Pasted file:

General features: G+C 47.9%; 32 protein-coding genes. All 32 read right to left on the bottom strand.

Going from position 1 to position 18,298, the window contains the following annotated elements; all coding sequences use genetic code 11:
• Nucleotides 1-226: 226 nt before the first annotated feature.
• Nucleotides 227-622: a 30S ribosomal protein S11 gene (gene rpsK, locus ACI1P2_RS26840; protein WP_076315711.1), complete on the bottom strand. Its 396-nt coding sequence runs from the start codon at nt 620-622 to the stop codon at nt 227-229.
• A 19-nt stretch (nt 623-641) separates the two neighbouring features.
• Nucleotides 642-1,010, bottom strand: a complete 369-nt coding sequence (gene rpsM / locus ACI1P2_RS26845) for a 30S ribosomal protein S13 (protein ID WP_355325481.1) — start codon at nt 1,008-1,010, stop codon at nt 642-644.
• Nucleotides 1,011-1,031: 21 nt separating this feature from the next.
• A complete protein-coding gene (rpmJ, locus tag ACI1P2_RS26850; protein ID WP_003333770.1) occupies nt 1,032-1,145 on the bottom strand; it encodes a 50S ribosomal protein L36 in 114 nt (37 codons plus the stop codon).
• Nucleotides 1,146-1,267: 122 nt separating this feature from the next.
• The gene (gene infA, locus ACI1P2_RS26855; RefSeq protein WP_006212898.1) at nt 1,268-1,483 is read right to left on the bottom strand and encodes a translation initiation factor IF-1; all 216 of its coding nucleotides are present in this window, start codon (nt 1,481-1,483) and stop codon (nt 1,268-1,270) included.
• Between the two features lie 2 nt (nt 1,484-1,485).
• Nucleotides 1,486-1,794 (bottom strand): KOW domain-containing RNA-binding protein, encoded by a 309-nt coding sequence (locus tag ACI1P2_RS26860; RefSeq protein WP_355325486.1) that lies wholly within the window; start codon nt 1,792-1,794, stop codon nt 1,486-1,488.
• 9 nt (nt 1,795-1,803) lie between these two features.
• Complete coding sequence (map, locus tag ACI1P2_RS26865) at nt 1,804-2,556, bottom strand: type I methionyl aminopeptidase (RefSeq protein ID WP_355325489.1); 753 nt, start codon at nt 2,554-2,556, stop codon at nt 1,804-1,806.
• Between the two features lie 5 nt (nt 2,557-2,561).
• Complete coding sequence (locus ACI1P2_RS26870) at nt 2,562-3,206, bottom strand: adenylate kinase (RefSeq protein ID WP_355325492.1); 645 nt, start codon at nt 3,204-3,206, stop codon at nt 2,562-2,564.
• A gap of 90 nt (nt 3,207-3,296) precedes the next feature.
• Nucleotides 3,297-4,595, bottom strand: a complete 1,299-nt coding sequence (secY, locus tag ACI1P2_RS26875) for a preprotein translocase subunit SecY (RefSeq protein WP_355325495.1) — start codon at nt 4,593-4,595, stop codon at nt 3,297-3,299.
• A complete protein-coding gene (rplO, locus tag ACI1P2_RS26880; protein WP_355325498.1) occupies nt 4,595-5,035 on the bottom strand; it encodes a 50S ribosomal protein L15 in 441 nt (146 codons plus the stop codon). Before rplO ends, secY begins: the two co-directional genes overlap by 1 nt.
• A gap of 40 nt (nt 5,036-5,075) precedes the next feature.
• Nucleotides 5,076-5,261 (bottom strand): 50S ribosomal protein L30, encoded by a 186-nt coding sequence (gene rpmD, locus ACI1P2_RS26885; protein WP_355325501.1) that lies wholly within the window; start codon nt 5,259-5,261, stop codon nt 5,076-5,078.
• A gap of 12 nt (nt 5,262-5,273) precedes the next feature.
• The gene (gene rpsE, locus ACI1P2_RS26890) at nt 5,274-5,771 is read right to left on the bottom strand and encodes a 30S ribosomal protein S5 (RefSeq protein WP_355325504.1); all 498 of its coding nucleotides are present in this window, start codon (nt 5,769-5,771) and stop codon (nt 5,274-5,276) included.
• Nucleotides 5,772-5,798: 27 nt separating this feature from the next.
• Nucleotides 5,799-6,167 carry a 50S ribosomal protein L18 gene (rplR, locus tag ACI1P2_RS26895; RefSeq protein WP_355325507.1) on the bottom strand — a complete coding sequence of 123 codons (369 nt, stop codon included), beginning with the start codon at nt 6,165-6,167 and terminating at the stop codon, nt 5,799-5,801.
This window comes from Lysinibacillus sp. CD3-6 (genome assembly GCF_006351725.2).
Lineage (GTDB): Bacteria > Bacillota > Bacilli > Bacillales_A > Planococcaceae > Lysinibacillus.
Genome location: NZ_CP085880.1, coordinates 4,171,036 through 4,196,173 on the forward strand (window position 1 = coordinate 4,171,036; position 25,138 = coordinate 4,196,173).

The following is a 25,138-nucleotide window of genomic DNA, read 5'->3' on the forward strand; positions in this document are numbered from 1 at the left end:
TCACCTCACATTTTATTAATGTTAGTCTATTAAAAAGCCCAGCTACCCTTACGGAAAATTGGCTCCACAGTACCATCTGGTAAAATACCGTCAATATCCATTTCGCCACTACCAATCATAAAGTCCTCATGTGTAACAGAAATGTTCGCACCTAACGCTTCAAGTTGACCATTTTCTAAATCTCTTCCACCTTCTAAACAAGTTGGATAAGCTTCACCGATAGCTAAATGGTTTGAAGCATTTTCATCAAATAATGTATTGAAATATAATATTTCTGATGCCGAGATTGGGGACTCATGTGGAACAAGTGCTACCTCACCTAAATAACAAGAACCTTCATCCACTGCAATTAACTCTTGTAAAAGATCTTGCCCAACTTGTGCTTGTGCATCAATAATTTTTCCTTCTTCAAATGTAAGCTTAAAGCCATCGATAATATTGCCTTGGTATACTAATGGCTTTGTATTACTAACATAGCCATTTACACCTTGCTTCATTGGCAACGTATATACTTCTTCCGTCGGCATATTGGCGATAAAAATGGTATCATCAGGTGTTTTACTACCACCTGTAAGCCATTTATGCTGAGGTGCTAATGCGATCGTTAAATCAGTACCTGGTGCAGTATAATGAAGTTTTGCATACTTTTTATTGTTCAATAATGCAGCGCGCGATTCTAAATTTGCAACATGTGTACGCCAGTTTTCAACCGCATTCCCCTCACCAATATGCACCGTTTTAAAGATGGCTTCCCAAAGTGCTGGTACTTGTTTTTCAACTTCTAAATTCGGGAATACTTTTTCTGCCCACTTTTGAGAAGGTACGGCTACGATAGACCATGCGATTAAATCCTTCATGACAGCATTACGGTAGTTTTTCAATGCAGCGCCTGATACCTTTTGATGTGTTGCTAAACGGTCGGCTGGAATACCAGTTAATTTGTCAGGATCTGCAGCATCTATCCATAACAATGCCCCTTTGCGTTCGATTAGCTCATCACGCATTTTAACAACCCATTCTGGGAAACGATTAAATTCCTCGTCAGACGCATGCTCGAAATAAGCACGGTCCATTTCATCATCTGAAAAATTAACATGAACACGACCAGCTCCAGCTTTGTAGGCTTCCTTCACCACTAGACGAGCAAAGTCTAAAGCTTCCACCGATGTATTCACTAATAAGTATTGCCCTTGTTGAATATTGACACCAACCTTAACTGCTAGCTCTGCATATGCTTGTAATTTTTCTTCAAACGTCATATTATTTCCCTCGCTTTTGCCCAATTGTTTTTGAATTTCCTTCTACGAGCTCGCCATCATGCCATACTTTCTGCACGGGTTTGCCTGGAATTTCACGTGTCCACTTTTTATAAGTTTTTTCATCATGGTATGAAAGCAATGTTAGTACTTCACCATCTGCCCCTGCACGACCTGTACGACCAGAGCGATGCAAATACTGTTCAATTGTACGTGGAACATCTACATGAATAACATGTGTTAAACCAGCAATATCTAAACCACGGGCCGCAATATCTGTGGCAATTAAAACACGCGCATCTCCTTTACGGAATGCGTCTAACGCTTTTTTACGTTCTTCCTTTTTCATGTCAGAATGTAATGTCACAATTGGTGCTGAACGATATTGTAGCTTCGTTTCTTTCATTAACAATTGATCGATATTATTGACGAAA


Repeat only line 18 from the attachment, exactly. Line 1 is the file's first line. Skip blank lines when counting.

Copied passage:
• Nucleotides 3,297-4,595, bottom strand: a complete 1,299-nt coding sequence (secY, locus tag ACI1P2_RS26875) for a preprotein translocase subunit SecY (RefSeq protein WP_355325495.1) — start codon at nt 4,593-4,595, stop codon at nt 3,297-3,299.